Hasegawa 1/72 TF-102A Conversion

KIT #: ?
DECALS: Probably two options
REVIEWER: Martin Pohl
NOTES: Xtraparts TF-102 conversion


 The F-102 was developed from the XF-92A delta wing research aircraft of the late 1940s. The prototype YF-102 made its first flight on 24 October 1953, but was lost to an accident nine days later. The second aircraft flew on 11 January 1954, confirming a dismal performance. Transonic drag was much higher than expected, and the aircraft was limited to Mach 0.98. To solve the problem and save the F-102, Convair embarked on a major redesign, incorporating the recently discovered area rule, while at the same time simplifying production and maintenance. The redesign entailed lengthening the fuselage by 11 ft (3.35 m) and "pinched" at the mid section (dubbed the "Coke Bottle configuration"), with two large fairings on either side of the engine nozzle, with revised intakes and a new, narrower canopy. A more powerful model of J57 was fitted, and the aircraft structure was lightened. The first revised aircraft, designated YF-102A flew on 20 December 1954, 118 days after the redesign started, exceeding Mach 1 the next day. The revised design demonstrated a speed of Mach 1.22 and a ceiling of 53,000 ft (16,154 m).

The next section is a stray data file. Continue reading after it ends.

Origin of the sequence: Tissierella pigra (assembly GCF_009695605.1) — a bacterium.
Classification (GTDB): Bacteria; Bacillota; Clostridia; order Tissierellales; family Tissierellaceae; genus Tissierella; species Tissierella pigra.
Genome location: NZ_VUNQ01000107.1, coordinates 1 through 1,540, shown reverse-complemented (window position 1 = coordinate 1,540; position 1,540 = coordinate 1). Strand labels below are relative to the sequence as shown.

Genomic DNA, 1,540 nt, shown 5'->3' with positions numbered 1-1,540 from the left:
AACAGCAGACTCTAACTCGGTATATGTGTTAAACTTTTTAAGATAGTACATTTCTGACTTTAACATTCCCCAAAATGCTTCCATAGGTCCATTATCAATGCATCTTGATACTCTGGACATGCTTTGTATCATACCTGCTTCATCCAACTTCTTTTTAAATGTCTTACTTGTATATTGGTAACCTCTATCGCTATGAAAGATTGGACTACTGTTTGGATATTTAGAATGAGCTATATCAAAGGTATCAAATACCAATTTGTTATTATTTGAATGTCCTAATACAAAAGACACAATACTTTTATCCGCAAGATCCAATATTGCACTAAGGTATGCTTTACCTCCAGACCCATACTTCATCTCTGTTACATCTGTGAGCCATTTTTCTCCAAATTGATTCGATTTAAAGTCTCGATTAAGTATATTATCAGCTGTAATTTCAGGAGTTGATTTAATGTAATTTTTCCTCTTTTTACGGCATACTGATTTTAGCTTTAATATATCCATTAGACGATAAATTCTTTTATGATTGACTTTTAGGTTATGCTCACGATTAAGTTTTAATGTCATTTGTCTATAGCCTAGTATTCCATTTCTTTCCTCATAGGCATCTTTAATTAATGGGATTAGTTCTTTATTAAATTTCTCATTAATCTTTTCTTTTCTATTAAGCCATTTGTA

The production F-102A had the Hughes MG-3 fire control system, later upgraded in service to the MG-10. It had a three-segment internal weapons bay under the fuselage for air-to-air missiles. Initial armament was three pairs of GAR-1/2/3/4 (Later re-designated as AIM-4) Falcon missiles, which included both infrared and semi-active radar homing variants. The doors of the two forward bays each had tubes for 12 FFAR rockets (for a total of 24) with initially 2 in (5.1 cm) being fitted and later 2.75 in (70 mm) replacing them. The F-102 was later upgraded to allow the carriage of up to two GAR-11/AIM-26 Nuclear Falcon missiles in the center bay. The larger size of this weapon required redesigned center bay doors with no rocket tubes. Plans were considered to fit the MB-1 Genie nuclear rocket to the design, but although a Genie was test fired from a YF-102A in May 1956, it was never adopted.